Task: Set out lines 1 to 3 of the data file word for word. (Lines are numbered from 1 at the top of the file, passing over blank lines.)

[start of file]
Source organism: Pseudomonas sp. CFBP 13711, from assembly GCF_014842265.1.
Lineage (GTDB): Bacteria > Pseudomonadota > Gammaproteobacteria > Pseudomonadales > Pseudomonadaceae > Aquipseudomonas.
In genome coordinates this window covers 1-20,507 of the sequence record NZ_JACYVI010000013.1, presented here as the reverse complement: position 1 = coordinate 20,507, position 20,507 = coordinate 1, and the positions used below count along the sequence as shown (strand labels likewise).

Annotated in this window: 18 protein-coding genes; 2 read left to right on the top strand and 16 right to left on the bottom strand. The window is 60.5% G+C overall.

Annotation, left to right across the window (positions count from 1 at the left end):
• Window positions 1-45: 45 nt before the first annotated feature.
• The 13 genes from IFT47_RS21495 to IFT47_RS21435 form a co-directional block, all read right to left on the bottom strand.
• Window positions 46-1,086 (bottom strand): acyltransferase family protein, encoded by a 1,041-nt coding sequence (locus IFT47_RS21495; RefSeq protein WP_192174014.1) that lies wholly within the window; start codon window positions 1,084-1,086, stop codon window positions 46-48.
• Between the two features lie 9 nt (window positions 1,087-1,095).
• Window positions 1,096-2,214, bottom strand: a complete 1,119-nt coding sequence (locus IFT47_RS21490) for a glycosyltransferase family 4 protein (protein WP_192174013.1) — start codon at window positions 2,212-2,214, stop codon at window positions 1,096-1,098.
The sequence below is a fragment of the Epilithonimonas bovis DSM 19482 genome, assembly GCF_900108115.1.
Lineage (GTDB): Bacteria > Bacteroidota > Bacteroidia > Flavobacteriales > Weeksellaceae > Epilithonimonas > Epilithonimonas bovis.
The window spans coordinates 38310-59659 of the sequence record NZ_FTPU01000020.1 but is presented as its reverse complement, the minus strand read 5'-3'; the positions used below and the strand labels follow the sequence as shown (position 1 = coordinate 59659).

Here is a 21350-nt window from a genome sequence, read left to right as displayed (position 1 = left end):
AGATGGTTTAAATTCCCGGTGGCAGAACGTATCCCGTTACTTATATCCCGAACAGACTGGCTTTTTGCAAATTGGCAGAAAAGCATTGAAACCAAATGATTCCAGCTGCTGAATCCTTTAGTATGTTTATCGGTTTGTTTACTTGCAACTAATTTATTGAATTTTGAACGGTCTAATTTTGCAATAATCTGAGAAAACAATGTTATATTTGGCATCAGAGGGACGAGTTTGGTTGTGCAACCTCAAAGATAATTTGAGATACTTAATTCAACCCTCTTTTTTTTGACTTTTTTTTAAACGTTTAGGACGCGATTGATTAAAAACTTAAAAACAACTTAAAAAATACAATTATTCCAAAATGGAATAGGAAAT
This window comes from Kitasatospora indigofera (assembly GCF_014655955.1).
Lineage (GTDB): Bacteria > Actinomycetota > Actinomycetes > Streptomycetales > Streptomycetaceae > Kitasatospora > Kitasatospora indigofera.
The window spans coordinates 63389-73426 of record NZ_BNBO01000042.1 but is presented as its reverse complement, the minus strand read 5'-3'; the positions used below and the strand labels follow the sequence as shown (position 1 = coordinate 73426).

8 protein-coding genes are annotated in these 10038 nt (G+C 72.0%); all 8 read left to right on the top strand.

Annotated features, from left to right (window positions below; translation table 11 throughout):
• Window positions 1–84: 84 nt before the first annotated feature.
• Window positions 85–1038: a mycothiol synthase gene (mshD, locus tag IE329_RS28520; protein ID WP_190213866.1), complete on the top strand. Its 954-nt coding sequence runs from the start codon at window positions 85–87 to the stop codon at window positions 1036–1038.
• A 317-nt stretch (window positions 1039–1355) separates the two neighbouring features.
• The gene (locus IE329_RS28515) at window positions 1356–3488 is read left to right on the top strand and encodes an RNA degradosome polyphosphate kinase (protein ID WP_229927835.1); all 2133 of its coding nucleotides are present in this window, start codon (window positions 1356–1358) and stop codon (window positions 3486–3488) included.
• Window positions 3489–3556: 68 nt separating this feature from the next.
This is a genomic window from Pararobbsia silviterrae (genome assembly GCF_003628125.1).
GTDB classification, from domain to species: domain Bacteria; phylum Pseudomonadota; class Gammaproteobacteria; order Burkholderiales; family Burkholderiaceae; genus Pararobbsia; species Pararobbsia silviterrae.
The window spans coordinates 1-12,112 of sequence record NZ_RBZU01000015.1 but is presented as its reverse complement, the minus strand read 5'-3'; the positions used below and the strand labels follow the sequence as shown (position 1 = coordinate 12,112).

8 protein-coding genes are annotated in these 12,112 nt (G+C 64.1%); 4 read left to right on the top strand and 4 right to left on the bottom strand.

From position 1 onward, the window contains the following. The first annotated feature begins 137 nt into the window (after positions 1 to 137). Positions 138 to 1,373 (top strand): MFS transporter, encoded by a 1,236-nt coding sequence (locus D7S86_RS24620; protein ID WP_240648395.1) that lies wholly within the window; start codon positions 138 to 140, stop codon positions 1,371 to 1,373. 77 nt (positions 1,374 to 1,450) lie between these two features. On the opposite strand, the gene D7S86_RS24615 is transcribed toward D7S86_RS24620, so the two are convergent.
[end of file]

Source organism: Pseudomonas sp. CFBP 13711, from assembly GCF_014842265.1.
Lineage (GTDB): Bacteria > Pseudomonadota > Gammaproteobacteria > Pseudomonadales > Pseudomonadaceae > Aquipseudomonas.
In genome coordinates this window covers 1-20,507 of the sequence record NZ_JACYVI010000013.1, presented here as the reverse complement: position 1 = coordinate 20,507, position 20,507 = coordinate 1, and the positions used below count along the sequence as shown (strand labels likewise).